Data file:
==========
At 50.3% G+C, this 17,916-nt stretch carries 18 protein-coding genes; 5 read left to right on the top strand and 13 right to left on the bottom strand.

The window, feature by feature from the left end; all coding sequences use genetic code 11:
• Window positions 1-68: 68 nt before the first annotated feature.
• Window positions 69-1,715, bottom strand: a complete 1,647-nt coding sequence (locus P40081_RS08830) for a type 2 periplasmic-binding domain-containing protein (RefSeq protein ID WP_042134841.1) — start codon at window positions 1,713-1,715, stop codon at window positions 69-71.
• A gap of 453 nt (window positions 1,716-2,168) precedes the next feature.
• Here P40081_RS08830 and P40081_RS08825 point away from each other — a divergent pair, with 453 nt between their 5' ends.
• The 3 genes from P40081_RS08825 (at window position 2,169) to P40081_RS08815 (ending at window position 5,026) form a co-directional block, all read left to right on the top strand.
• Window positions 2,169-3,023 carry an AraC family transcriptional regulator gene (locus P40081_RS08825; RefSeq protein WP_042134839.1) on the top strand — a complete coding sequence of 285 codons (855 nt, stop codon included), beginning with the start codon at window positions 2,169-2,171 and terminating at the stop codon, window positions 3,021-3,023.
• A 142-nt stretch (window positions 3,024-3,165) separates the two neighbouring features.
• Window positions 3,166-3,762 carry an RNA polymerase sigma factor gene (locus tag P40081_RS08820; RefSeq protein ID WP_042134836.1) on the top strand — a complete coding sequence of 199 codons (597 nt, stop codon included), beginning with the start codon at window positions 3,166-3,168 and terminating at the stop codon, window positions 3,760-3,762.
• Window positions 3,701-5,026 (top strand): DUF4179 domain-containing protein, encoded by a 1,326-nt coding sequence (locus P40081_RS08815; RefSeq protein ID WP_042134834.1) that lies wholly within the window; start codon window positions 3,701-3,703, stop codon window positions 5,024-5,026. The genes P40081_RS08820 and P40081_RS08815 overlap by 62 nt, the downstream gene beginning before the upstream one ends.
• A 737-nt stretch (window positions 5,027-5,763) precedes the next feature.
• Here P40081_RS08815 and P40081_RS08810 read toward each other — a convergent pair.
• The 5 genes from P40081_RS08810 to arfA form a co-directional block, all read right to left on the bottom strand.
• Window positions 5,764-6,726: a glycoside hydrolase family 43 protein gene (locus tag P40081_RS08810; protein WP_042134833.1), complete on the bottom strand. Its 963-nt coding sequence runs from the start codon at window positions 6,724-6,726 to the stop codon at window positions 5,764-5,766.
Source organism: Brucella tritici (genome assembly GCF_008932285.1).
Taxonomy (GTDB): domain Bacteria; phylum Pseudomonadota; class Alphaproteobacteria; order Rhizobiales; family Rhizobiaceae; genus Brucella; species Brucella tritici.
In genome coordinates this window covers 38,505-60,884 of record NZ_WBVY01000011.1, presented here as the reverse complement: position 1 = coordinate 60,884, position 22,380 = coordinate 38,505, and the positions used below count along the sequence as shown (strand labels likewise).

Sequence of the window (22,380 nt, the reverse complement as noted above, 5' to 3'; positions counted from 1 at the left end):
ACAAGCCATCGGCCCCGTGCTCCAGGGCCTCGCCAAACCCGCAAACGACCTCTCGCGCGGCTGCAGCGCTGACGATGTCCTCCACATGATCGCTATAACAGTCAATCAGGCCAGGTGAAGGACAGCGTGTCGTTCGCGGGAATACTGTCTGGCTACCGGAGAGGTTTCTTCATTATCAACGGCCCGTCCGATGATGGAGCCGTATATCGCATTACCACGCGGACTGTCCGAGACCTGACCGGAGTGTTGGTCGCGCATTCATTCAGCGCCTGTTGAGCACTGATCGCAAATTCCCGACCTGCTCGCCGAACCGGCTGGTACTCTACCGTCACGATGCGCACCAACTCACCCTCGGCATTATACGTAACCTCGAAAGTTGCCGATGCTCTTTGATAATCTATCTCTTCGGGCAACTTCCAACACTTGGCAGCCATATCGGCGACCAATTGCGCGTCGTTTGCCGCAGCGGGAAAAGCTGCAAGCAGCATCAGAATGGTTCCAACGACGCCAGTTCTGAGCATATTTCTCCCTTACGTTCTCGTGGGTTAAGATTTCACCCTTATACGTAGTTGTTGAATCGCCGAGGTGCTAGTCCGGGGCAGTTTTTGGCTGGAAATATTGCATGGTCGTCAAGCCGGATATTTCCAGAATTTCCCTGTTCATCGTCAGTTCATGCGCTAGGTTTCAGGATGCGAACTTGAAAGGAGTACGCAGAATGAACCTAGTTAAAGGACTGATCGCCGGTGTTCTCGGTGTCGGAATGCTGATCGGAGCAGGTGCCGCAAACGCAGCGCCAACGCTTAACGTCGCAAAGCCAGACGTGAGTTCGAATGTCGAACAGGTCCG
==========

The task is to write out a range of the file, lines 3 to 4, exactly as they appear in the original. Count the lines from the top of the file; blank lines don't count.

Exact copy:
• Window positions 1-68: 68 nt before the first annotated feature.
• Window positions 69-1,715, bottom strand: a complete 1,647-nt coding sequence (locus P40081_RS08830) for a type 2 periplasmic-binding domain-containing protein (RefSeq protein ID WP_042134841.1) — start codon at window positions 1,713-1,715, stop codon at window positions 69-71.